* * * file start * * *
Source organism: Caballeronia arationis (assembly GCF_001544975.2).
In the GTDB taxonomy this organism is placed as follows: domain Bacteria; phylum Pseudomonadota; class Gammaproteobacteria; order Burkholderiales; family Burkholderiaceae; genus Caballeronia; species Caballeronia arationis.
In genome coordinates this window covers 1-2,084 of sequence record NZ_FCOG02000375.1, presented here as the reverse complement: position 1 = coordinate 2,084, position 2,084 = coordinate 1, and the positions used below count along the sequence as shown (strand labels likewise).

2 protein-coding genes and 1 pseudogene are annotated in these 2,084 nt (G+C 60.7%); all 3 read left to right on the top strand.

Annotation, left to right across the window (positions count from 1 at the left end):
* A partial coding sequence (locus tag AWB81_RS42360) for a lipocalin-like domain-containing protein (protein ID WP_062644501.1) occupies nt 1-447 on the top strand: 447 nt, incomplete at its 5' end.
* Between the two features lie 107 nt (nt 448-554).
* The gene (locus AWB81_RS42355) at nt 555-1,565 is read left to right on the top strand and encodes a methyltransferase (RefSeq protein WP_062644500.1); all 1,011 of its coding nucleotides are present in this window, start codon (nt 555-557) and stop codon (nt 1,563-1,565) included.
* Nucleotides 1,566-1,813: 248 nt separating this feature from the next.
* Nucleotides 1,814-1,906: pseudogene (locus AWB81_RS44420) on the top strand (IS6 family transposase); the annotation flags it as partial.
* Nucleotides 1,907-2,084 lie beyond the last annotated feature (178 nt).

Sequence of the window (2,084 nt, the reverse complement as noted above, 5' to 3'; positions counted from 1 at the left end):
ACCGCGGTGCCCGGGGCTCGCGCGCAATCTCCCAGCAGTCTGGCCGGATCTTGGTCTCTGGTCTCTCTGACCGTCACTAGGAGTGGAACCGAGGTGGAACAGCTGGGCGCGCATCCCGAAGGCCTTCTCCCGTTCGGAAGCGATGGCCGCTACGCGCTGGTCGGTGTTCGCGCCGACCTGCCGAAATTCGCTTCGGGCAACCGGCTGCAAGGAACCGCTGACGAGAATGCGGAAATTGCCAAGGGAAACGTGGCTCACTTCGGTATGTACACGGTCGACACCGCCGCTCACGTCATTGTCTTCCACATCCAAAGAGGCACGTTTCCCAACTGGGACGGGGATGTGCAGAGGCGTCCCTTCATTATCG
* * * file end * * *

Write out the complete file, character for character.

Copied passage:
Source organism: Caballeronia arationis (assembly GCF_001544975.2).
In the GTDB taxonomy this organism is placed as follows: domain Bacteria; phylum Pseudomonadota; class Gammaproteobacteria; order Burkholderiales; family Burkholderiaceae; genus Caballeronia; species Caballeronia arationis.
In genome coordinates this window covers 1-2,084 of sequence record NZ_FCOG02000375.1, presented here as the reverse complement: position 1 = coordinate 2,084, position 2,084 = coordinate 1, and the positions used below count along the sequence as shown (strand labels likewise).

2 protein-coding genes and 1 pseudogene are annotated in these 2,084 nt (G+C 60.7%); all 3 read left to right on the top strand.

Annotation, left to right across the window (positions count from 1 at the left end):
* A partial coding sequence (locus tag AWB81_RS42360) for a lipocalin-like domain-containing protein (protein ID WP_062644501.1) occupies nt 1-447 on the top strand: 447 nt, incomplete at its 5' end.
* Between the two features lie 107 nt (nt 448-554).
* The gene (locus AWB81_RS42355) at nt 555-1,565 is read left to right on the top strand and encodes a methyltransferase (RefSeq protein WP_062644500.1); all 1,011 of its coding nucleotides are present in this window, start codon (nt 555-557) and stop codon (nt 1,563-1,565) included.
* Nucleotides 1,566-1,813: 248 nt separating this feature from the next.
* Nucleotides 1,814-1,906: pseudogene (locus AWB81_RS44420) on the top strand (IS6 family transposase); the annotation flags it as partial.
* Nucleotides 1,907-2,084 lie beyond the last annotated feature (178 nt).

Sequence of the window (2,084 nt, the reverse complement as noted above, 5' to 3'; positions counted from 1 at the left end):
ACCGCGGTGCCCGGGGCTCGCGCGCAATCTCCCAGCAGTCTGGCCGGATCTTGGTCTCTGGTCTCTCTGACCGTCACTAGGAGTGGAACCGAGGTGGAACAGCTGGGCGCGCATCCCGAAGGCCTTCTCCCGTTCGGAAGCGATGGCCGCTACGCGCTGGTCGGTGTTCGCGCCGACCTGCCGAAATTCGCTTCGGGCAACCGGCTGCAAGGAACCGCTGACGAGAATGCGGAAATTGCCAAGGGAAACGTGGCTCACTTCGGTATGTACACGGTCGACACCGCCGCTCACGTCATTGTCTTCCACATCCAAAGAGGCACGTTTCCCAACTGGGACGGGGATGTGCAGAGGCGTCCCTTCATTATCG